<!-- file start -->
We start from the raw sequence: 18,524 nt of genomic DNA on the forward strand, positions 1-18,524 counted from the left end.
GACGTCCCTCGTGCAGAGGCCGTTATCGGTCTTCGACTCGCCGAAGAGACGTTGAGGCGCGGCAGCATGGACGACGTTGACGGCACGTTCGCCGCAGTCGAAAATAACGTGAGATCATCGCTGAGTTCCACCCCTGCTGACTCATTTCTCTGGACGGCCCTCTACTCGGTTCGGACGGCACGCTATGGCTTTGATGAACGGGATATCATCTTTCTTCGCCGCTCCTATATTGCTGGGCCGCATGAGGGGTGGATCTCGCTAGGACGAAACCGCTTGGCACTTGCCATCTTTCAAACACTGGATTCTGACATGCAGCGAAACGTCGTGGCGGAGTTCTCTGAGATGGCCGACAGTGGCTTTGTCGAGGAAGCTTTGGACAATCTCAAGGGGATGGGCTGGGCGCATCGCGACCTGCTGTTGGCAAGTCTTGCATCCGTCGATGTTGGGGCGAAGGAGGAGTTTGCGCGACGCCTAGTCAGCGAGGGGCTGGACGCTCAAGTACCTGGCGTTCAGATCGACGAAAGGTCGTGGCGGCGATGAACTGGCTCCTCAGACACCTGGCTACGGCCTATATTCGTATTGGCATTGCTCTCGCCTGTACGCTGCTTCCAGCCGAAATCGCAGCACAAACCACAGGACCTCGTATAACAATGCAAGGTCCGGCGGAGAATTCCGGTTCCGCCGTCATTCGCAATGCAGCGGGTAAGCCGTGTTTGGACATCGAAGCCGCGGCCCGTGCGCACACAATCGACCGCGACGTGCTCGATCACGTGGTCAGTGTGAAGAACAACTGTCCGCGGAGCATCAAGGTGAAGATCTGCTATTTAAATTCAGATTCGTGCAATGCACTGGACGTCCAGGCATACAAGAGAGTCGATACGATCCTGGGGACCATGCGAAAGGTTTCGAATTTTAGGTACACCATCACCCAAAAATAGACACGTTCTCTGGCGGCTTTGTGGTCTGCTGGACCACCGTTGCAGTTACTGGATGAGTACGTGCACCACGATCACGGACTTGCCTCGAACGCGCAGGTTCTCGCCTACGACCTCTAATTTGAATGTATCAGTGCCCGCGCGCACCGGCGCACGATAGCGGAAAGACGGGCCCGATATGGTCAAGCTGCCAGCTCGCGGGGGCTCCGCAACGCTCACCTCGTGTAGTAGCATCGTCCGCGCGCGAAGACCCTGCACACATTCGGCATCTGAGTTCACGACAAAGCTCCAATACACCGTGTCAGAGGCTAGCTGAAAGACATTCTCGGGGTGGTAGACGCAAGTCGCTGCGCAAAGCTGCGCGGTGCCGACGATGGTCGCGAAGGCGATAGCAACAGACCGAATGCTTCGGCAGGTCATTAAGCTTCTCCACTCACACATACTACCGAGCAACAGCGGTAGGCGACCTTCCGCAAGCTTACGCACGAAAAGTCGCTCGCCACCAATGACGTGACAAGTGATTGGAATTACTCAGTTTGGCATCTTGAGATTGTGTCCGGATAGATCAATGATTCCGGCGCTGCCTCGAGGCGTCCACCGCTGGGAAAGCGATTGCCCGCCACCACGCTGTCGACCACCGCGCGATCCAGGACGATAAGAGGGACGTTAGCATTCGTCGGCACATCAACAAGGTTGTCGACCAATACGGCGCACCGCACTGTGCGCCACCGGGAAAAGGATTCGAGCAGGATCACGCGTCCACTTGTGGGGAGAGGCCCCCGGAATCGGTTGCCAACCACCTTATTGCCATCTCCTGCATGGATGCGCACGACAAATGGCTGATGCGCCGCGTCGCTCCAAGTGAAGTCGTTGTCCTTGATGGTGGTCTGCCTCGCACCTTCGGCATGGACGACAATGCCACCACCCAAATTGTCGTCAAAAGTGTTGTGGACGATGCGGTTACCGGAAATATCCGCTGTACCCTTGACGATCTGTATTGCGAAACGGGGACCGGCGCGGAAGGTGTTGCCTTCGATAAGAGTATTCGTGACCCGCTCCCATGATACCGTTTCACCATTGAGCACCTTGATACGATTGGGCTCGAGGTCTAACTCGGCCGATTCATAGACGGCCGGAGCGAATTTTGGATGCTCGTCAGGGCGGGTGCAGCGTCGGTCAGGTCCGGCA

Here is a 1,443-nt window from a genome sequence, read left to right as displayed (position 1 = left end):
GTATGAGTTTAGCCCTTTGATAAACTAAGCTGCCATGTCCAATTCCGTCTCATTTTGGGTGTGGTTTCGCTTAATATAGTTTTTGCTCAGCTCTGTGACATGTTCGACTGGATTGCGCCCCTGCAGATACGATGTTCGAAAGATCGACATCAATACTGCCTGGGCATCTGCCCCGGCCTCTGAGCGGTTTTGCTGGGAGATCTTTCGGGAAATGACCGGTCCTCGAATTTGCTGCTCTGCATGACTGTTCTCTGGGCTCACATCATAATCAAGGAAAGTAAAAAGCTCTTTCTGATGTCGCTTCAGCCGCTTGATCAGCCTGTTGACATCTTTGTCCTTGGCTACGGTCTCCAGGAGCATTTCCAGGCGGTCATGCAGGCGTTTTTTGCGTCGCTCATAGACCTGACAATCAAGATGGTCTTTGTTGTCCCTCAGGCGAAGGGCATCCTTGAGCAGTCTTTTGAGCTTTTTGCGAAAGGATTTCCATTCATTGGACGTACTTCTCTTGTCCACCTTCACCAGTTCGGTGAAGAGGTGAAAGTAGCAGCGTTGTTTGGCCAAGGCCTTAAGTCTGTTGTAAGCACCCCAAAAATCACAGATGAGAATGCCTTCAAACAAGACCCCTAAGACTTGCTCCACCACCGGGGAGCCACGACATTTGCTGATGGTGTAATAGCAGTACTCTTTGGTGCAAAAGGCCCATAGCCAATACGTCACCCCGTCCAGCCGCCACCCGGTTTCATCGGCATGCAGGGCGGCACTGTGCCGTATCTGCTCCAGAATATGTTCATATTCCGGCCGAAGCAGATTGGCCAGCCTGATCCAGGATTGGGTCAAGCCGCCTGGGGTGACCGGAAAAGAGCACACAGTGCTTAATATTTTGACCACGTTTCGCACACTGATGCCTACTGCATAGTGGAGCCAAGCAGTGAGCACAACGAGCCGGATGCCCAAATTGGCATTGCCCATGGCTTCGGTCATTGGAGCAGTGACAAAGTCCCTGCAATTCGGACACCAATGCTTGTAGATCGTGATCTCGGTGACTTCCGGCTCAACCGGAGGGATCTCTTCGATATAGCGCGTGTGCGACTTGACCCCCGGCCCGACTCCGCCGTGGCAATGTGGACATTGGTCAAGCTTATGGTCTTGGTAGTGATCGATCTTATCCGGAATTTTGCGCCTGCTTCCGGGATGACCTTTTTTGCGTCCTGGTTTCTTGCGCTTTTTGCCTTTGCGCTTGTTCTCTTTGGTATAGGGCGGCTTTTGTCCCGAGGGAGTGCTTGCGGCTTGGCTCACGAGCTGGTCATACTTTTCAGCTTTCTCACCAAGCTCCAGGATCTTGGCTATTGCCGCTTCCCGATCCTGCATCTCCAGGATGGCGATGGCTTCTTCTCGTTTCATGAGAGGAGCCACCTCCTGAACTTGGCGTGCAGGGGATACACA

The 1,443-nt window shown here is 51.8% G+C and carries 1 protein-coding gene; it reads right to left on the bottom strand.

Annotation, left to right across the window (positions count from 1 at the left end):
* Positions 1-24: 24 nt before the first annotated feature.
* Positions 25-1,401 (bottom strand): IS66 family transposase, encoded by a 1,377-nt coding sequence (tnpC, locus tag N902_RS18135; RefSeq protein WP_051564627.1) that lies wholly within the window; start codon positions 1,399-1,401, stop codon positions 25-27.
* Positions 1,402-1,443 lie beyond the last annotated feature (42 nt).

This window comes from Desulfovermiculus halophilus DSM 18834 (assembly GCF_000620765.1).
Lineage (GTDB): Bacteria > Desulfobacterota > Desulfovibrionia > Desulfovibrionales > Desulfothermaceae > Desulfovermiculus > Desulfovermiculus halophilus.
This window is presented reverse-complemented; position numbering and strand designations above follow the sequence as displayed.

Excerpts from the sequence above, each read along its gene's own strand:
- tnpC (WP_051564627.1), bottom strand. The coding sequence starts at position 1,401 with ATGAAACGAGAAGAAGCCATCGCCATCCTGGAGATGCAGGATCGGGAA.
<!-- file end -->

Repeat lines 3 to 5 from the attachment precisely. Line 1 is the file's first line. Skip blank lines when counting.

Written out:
Here is a 1,443-nt window from a genome sequence, read left to right as displayed (position 1 = left end):
GTATGAGTTTAGCCCTTTGATAAACTAAGCTGCCATGTCCAATTCCGTCTCATTTTGGGTGTGGTTTCGCTTAATATAGTTTTTGCTCAGCTCTGTGACATGTTCGACTGGATTGCGCCCCTGCAGATACGATGTTCGAAAGATCGACATCAATACTGCCTGGGCATCTGCCCCGGCCTCTGAGCGGTTTTGCTGGGAGATCTTTCGGGAAATGACCGGTCCTCGAATTTGCTGCTCTGCATGACTGTTCTCTGGGCTCACATCATAATCAAGGAAAGTAAAAAGCTCTTTCTGATGTCGCTTCAGCCGCTTGATCAGCCTGTTGACATCTTTGTCCTTGGCTACGGTCTCCAGGAGCATTTCCAGGCGGTCATGCAGGCGTTTTTTGCGTCGCTCATAGACCTGACAATCAAGATGGTCTTTGTTGTCCCTCAGGCGAAGGGCATCCTTGAGCAGTCTTTTGAGCTTTTTGCGAAAGGATTTCCATTCATTGGACGTACTTCTCTTGTCCACCTTCACCAGTTCGGTGAAGAGGTGAAAGTAGCAGCGTTGTTTGGCCAAGGCCTTAAGTCTGTTGTAAGCACCCCAAAAATCACAGATGAGAATGCCTTCAAACAAGACCCCTAAGACTTGCTCCACCACCGGGGAGCCACGACATTTGCTGATGGTGTAATAGCAGTACTCTTTGGTGCAAAAGGCCCATAGCCAATACGTCACCCCGTCCAGCCGCCACCCGGTTTCATCGGCATGCAGGGCGGCACTGTGCCGTATCTGCTCCAGAATATGTTCATATTCCGGCCGAAGCAGATTGGCCAGCCTGATCCAGGATTGGGTCAAGCCGCCTGGGGTGACCGGAAAAGAGCACACAGTGCTTAATATTTTGACCACGTTTCGCACACTGATGCCTACTGCATAGTGGAGCCAAGCAGTGAGCACAACGAGCCGGATGCCCAAATTGGCATTGCCCATGGCTTCGGTCATTGGAGCAGTGACAAAGTCCCTGCAATTCGGACACCAATGCTTGTAGATCGTGATCTCGGTGACTTCCGGCTCAACCGGAGGGATCTCTTCGATATAGCGCGTGTGCGACTTGACCCCCGGCCCGACTCCGCCGTGGCAATGTGGACATTGGTCAAGCTTATGGTCTTGGTAGTGATCGATCTTATCCGGAATTTTGCGCCTGCTTCCGGGATGACCTTTTTTGCGTCCTGGTTTCTTGCGCTTTTTGCCTTTGCGCTTGTTCTCTTTGGTATAGGGCGGCTTTTGTCCCGAGGGAGTGCTTGCGGCTTGGCTCACGAGCTGGTCATACTTTTCAGCTTTCTCACCAAGCTCCAGGATCTTGGCTATTGCCGCTTCCCGATCCTGCATCTCCAGGATGGCGATGGCTTCTTCTCGTTTCATGAGAGGAGCCACCTCCTGAACTTGGCGTGCAGGGGATACACA

The 1,443-nt window shown here is 51.8% G+C and carries 1 protein-coding gene; it reads right to left on the bottom strand.